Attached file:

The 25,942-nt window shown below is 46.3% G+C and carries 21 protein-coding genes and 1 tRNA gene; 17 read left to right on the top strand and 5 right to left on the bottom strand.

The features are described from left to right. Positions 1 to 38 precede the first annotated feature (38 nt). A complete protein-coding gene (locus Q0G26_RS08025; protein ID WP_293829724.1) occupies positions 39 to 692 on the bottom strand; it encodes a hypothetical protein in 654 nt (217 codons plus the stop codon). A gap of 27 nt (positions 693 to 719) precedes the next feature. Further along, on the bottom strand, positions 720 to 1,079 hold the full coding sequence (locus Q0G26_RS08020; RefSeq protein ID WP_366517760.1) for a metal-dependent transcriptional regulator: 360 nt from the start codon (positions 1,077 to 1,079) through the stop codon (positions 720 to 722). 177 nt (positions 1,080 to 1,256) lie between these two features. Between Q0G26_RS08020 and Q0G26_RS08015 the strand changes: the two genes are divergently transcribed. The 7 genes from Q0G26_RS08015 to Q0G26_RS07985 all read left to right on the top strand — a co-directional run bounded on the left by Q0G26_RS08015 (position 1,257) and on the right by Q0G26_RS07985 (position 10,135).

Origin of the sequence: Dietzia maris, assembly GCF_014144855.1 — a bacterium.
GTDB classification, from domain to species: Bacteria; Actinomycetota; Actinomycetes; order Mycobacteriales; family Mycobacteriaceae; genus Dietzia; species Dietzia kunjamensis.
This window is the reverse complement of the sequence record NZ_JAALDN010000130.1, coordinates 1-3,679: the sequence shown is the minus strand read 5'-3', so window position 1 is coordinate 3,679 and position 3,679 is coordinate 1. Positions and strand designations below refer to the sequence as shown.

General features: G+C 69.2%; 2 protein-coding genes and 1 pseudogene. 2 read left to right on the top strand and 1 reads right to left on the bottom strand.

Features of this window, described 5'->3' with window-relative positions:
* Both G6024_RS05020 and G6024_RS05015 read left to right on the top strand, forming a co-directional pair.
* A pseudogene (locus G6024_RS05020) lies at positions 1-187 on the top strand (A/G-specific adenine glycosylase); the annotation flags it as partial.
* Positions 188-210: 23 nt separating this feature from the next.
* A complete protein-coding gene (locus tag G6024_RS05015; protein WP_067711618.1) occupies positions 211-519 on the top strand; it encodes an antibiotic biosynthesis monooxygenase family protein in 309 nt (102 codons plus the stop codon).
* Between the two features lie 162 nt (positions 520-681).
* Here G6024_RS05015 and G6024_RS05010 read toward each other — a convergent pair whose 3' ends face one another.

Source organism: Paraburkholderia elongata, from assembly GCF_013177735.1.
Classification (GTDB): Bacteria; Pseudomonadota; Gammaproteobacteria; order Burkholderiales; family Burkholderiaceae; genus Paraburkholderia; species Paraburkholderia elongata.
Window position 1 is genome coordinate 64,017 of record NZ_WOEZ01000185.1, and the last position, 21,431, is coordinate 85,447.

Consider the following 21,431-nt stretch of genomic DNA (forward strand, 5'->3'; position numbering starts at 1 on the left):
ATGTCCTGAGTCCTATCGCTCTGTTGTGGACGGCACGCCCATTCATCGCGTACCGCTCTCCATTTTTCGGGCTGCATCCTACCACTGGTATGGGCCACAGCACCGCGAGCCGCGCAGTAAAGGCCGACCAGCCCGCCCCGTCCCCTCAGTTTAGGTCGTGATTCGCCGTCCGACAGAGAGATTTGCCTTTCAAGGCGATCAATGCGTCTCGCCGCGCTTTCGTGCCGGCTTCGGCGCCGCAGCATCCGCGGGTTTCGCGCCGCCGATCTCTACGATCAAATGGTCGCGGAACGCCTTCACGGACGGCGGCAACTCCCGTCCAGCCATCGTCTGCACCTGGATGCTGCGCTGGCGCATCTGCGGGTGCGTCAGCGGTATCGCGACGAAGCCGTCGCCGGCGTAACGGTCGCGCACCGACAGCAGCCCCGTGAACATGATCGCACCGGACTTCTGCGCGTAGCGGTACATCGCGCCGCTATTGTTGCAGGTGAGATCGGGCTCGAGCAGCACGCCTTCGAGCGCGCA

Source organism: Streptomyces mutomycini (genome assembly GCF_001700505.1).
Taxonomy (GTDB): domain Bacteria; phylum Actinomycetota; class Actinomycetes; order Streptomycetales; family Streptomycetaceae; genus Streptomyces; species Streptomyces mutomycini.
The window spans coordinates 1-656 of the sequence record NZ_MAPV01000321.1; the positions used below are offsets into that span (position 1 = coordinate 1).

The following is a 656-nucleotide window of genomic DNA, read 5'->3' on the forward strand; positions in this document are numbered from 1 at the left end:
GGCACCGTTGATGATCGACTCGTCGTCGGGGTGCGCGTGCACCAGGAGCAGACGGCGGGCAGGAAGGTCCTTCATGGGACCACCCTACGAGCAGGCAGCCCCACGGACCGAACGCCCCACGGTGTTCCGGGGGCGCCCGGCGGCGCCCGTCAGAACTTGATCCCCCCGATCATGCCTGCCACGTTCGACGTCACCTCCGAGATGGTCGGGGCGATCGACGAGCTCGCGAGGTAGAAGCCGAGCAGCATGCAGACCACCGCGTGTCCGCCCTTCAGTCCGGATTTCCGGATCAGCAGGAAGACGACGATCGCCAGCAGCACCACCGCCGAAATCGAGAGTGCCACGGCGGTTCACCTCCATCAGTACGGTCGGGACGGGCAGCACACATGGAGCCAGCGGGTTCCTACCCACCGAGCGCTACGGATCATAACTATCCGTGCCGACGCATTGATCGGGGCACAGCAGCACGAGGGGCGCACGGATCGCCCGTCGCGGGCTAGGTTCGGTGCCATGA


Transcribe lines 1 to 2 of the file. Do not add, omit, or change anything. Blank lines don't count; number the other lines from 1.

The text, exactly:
The 25,942-nt window shown below is 46.3% G+C and carries 21 protein-coding genes and 1 tRNA gene; 17 read left to right on the top strand and 5 right to left on the bottom strand.

The features are described from left to right. Positions 1 to 38 precede the first annotated feature (38 nt). A complete protein-coding gene (locus Q0G26_RS08025; protein ID WP_293829724.1) occupies positions 39 to 692 on the bottom strand; it encodes a hypothetical protein in 654 nt (217 codons plus the stop codon). A gap of 27 nt (positions 693 to 719) precedes the next feature. Further along, on the bottom strand, positions 720 to 1,079 hold the full coding sequence (locus Q0G26_RS08020; RefSeq protein ID WP_366517760.1) for a metal-dependent transcriptional regulator: 360 nt from the start codon (positions 1,077 to 1,079) through the stop codon (positions 720 to 722). 177 nt (positions 1,080 to 1,256) lie between these two features. Between Q0G26_RS08020 and Q0G26_RS08015 the strand changes: the two genes are divergently transcribed. The 7 genes from Q0G26_RS08015 to Q0G26_RS07985 all read left to right on the top strand — a co-directional run bounded on the left by Q0G26_RS08015 (position 1,257) and on the right by Q0G26_RS07985 (position 10,135).